Walsh comes up with a half-serious suggestion to change the name of the place, throwing out "North Florida" to get the creative juices flowing. Hey, why not? They have to do something, stealing Ellis Island from New York didn't work, and heaven forbid the state improve governance, taxation, regulations, environment, crime, Newark Airport…

First Coffee grew up in Tarrytown, New York. A nice place to live. However, the town (or "village," or whatever the official screwy New York State jurisdictional designation was), of North Tarrytown, at least back then, was not a nice place at all. Negative associations abounded. Real estate suffered. So the North Tarrytown leaders got together to tackle the problem in a meaningful, far-sighted way, and decided to roll up their sleeves and… change the town name to Sleepy Hollow.

Bingo presto, no more negative associations with North Tarrytown. Now they had funky associations with headless horsemen and Washington Irving. (The state of Washington Irving, not the city, mind you.)

It's a good concept. Bianca Perez-Mora Macias had to work for a living until she upgraded to Bianca Jagger. Kept the brand name in the divorce settlement, I notice. Enjoyed a Chinese gooseberry recently? You have, just as a "kiwi fruit."

Tired of being associated with the Salem Witch Trials, part of the town of Salem, Massachusetts short-sightedly broke off and renamed itself Beverly. The part which stayed Salem makes a killing in witch-related tourist business. First Coffee thinks the early settlers missed a golden opportunity to seriously rebrand when they settled for plain old New England instead of New And Improved! England.

But the point is, customers have associations with brand names. And as far as foreign investment's concerned, American states are brand names. It's one thing to throw out on the conference table in Barcelona, Osaka or Minsk a prospectus for establishing a presence in Florida or California, it's quite another to suggest New Jersey or Delaware. Never mind that Delaware's in all likelihood a much better place, businesswise, to incorporate than California or Florida. The brand name stinks.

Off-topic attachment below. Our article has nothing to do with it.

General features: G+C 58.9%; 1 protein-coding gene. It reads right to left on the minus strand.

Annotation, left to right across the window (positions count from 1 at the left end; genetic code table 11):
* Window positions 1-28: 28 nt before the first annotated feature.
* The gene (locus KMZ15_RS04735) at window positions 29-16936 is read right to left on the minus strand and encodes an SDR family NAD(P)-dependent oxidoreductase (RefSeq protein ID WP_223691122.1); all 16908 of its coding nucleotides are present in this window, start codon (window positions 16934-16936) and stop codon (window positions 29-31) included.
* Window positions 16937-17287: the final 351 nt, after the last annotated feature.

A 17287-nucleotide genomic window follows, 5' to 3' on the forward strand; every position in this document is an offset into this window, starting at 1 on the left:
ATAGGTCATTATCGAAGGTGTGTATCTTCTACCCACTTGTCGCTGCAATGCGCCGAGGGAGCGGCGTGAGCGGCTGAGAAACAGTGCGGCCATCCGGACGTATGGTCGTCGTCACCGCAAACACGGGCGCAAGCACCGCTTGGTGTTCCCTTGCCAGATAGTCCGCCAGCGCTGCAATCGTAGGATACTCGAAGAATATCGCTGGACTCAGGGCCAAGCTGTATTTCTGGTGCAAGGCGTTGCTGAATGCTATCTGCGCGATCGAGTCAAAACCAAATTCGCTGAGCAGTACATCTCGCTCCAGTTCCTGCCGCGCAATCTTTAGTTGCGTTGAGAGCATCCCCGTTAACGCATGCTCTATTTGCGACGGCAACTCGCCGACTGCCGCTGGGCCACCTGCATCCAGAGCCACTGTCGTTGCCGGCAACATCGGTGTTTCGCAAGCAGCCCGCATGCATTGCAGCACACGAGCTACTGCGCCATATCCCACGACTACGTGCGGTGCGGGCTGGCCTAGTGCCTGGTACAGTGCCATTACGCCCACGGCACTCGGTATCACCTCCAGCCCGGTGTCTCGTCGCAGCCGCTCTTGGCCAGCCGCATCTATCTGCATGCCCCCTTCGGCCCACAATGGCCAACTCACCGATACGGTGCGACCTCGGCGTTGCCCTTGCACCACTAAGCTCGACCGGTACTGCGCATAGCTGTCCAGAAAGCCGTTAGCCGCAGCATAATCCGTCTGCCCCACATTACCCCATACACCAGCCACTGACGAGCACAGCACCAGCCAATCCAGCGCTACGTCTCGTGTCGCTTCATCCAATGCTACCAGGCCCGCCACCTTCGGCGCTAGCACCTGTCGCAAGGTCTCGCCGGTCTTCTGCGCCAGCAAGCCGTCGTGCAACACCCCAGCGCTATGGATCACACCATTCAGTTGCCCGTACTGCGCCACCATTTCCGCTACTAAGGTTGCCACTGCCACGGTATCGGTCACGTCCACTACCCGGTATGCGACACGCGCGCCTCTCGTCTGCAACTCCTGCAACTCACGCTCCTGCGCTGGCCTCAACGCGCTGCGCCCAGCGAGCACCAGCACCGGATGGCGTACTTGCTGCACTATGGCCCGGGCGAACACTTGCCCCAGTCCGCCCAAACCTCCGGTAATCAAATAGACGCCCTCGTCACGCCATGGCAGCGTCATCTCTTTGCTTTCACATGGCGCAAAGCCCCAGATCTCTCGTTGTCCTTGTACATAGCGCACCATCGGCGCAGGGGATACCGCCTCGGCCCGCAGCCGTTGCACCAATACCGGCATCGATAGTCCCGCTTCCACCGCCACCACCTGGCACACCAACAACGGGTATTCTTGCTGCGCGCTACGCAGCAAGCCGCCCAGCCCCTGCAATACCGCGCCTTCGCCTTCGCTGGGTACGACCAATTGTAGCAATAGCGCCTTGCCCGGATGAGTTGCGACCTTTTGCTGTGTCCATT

Companies with negative brand names do it all the time. Goodbye "Philip Morris," hello "Altria." Might slip past a few more noses.

Sometimes a place name change makes sense. "Calcutta" bad, "Kolkota," well, it's an uptick. "Burma" to "Myanmar," hard to see the rebrand value there.

Sometimes states overestimate the value of their brand: In 1990 the Commonwealth of Kentucky, in an extraordinarily stupid example of brand-kill, trademarked the name "Kentucky" and charged license fees to companies or entities using the name. That's why Kentucky Fried Chicken became KFC, the Kentucky Derby became "The Run For The Roses," companies changed "Kentucky Bluegrass" seed to "Shenandoah Bluegrass," and Neil Diamond asked that "Kentucky Woman" be pulled from radio play since he actually lost money every time it played.

Kentucky lost inestimable publicity and positive associations and other states learned from their folly. But hey, that's why those guys are in government and not private industry.

It works for semi-national institutions: During World War I the ruling family of England was the house of Saxe-Coburg-Gotha. Not the name you want when your finest citizens are being slaughtered by Germans left and right. So the family rebranded themselves the Windsors, to the relief of necktie knot inventors everywhere.

New Zealand was considering changing the name of the country to Aotearoa, the Maori name for the place (means "Land Of The Long White Cloud" in Maori. In other words, it sure rains a lot.) Then they must've done a survey and found out that most people in the world had positive associations with "New Zealand" -- clean, green, safe, outdoorsy. You don't hear much about changing the name any more.

So why not states? Some do consider it. A couple years ago the governor of North Dakota (#44 among foreigners, no doubt at least that low among Americans), tired of all the negative associations with his state, publicly mulled changing the name of the state to "Dakota." It would have been the first state named after a car.

The governor of South Dakota's official comment: "They can rename it Lower Alberta for all I care."